Many coastal residents head to Charlotte area amid evacuations

Some residents on the southeast coast under mandatory evacuations are coming inland to the Charlotte area to stay in hotels or with family and friends.

Melissa Ochal tells FOX 46 that she and her family left Charleston to come to Charlotte with their dogs. She had to explain to her young son why they were leaving home. 

“Now he's old enough to sort of know what's happening so we've got him a book called ‘The Big Storm,” Ochal said. “We've told him there may be a big storm we hope not, but just in case we're going to Aunt Kim’s house to be safe.”  

Although Owen is only two and a half years old, this isn’t the first time he's had to evacuate for a hurricane. 

“When I was pregnant we evacuated and then every year since then,” said Ochal. 

Evacuations are part of life on the coast, and Hurricane Dorian is no exception. 

South Carolina Governor Henry McMaster ordered all residents who live along the coast to leave before the hurricane that pummeled the Bahamas hits the Carolinas. 

“It's good to be safe, but it's weird that we're not there to see what's really happening,” Ochal said. 

She has friends who plan to stay in Charleston. She says they'll keep an eye on her house, but it's a bit nerve-wracking to be away. 

“It's a little weird to be in the eye of the storm and then leave it and then be watching your city on the news.” 

More than 800,000 South Carolina residents have been told to evacuate. 

Tim Dorrill and his dogs evacuated from Beaufort, SC and his job at the Marine Corps air station. They're on their way to stay with family in Gastonia during the hurricane.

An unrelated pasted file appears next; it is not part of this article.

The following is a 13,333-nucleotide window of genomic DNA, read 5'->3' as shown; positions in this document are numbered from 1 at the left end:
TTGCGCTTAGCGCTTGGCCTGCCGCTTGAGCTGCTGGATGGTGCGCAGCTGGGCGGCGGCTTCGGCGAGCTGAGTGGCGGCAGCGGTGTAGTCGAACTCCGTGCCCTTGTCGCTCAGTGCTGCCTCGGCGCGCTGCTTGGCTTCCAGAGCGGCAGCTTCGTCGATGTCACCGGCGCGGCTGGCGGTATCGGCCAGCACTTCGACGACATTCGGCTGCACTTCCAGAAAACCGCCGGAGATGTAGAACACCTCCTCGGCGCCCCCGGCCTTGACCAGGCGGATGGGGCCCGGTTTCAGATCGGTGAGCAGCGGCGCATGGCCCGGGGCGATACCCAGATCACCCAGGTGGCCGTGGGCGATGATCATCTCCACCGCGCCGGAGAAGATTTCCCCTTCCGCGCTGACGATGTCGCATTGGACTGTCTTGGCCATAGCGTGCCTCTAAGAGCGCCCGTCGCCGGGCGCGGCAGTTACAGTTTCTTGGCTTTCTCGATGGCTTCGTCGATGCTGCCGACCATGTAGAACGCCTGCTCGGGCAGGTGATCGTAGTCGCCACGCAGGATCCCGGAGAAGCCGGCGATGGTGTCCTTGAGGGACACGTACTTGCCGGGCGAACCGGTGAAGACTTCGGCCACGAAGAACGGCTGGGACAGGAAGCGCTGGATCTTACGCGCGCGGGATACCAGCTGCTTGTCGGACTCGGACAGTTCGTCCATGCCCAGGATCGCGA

“It gets tough, but living on the coast you get used to it you do what you got to do,” said Dorrill. 

Ochal doesn't know what their house will look like when they return. For now, she's just focusing on the fact that they're safe and they're all together. 

“Hopefully we'll all be fine and our house will be just fine when we get back.” 

Sue Keenan and her family know just how to handle being away from their home while a hurricane is hitting. 

“We've got seven grandkids and they've coined the term ‘hurrication.’ Instead of vacation, it's ‘hurrication,’” she said. “We relax and get away from the hurricane.”  

The family left their home near Jacksonville, FL to visit other family members in Charlotte. They plan to stay while Hurricane Dorian makes her way northward. 

“We go to the pool and we visit cousins and we got to museums there's a lot of nice museums here,” Keenan said. 

The weakened hurricane is expected to skirt the coasts of Florida and the Carolinas, but the heavy rain and high wind could still cause serious damage to coastal areas.

Several Hurricane watches and warnings have been issued as Dorian moves slowly over the Atlantic Ocean, and a Tropical Storm Watch is in effect for inland areas of the Carolinas along the I-95 corridor.